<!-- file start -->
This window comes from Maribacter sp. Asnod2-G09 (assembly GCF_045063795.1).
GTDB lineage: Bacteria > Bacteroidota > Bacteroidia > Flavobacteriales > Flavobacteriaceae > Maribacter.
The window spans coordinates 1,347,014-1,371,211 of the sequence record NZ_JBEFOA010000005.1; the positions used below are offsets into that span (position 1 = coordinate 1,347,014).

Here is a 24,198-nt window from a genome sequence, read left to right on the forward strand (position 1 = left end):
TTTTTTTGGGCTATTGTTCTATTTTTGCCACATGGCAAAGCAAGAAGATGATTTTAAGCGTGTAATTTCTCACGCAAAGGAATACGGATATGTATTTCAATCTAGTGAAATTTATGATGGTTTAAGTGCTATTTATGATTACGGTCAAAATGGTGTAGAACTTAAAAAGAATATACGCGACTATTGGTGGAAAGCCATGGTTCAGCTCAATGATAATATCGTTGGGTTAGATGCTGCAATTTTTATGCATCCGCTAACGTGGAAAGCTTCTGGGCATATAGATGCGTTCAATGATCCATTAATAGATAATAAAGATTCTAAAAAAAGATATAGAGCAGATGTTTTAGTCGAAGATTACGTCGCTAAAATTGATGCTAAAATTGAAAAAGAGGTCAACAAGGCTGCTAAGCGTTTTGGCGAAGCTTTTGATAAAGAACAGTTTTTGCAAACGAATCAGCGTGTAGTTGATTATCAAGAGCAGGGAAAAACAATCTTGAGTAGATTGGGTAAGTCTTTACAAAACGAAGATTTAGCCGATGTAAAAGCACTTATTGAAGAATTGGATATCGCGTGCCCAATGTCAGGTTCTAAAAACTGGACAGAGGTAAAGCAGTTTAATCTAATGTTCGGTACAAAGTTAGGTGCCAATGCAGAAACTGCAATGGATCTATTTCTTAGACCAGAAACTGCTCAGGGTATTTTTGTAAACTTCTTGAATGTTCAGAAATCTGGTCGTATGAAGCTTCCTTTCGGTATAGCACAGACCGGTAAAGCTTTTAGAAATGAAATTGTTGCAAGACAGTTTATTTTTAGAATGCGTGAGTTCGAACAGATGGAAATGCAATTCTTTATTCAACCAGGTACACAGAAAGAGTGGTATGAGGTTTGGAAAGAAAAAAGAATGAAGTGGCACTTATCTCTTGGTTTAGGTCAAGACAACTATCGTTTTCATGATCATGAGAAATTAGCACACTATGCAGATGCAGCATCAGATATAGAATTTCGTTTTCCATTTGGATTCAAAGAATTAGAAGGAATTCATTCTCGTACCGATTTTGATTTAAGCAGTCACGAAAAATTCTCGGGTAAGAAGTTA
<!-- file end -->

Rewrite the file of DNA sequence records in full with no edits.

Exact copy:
This window comes from Maribacter sp. Asnod2-G09 (assembly GCF_045063795.1).
GTDB lineage: Bacteria > Bacteroidota > Bacteroidia > Flavobacteriales > Flavobacteriaceae > Maribacter.
The window spans coordinates 1,347,014-1,371,211 of the sequence record NZ_JBEFOA010000005.1; the positions used below are offsets into that span (position 1 = coordinate 1,347,014).

Here is a 24,198-nt window from a genome sequence, read left to right on the forward strand (position 1 = left end):
TTTTTTTGGGCTATTGTTCTATTTTTGCCACATGGCAAAGCAAGAAGATGATTTTAAGCGTGTAATTTCTCACGCAAAGGAATACGGATATGTATTTCAATCTAGTGAAATTTATGATGGTTTAAGTGCTATTTATGATTACGGTCAAAATGGTGTAGAACTTAAAAAGAATATACGCGACTATTGGTGGAAAGCCATGGTTCAGCTCAATGATAATATCGTTGGGTTAGATGCTGCAATTTTTATGCATCCGCTAACGTGGAAAGCTTCTGGGCATATAGATGCGTTCAATGATCCATTAATAGATAATAAAGATTCTAAAAAAAGATATAGAGCAGATGTTTTAGTCGAAGATTACGTCGCTAAAATTGATGCTAAAATTGAAAAAGAGGTCAACAAGGCTGCTAAGCGTTTTGGCGAAGCTTTTGATAAAGAACAGTTTTTGCAAACGAATCAGCGTGTAGTTGATTATCAAGAGCAGGGAAAAACAATCTTGAGTAGATTGGGTAAGTCTTTACAAAACGAAGATTTAGCCGATGTAAAAGCACTTATTGAAGAATTGGATATCGCGTGCCCAATGTCAGGTTCTAAAAACTGGACAGAGGTAAAGCAGTTTAATCTAATGTTCGGTACAAAGTTAGGTGCCAATGCAGAAACTGCAATGGATCTATTTCTTAGACCAGAAACTGCTCAGGGTATTTTTGTAAACTTCTTGAATGTTCAGAAATCTGGTCGTATGAAGCTTCCTTTCGGTATAGCACAGACCGGTAAAGCTTTTAGAAATGAAATTGTTGCAAGACAGTTTATTTTTAGAATGCGTGAGTTCGAACAGATGGAAATGCAATTCTTTATTCAACCAGGTACACAGAAAGAGTGGTATGAGGTTTGGAAAGAAAAAAGAATGAAGTGGCACTTATCTCTTGGTTTAGGTCAAGACAACTATCGTTTTCATGATCATGAGAAATTAGCACACTATGCAGATGCAGCATCAGATATAGAATTTCGTTTTCCATTTGGATTCAAAGAATTAGAAGGAATTCATTCTCGTACCGATTTTGATTTAAGCAGTCACGAAAAATTCTCGGGTAAGAAGTTA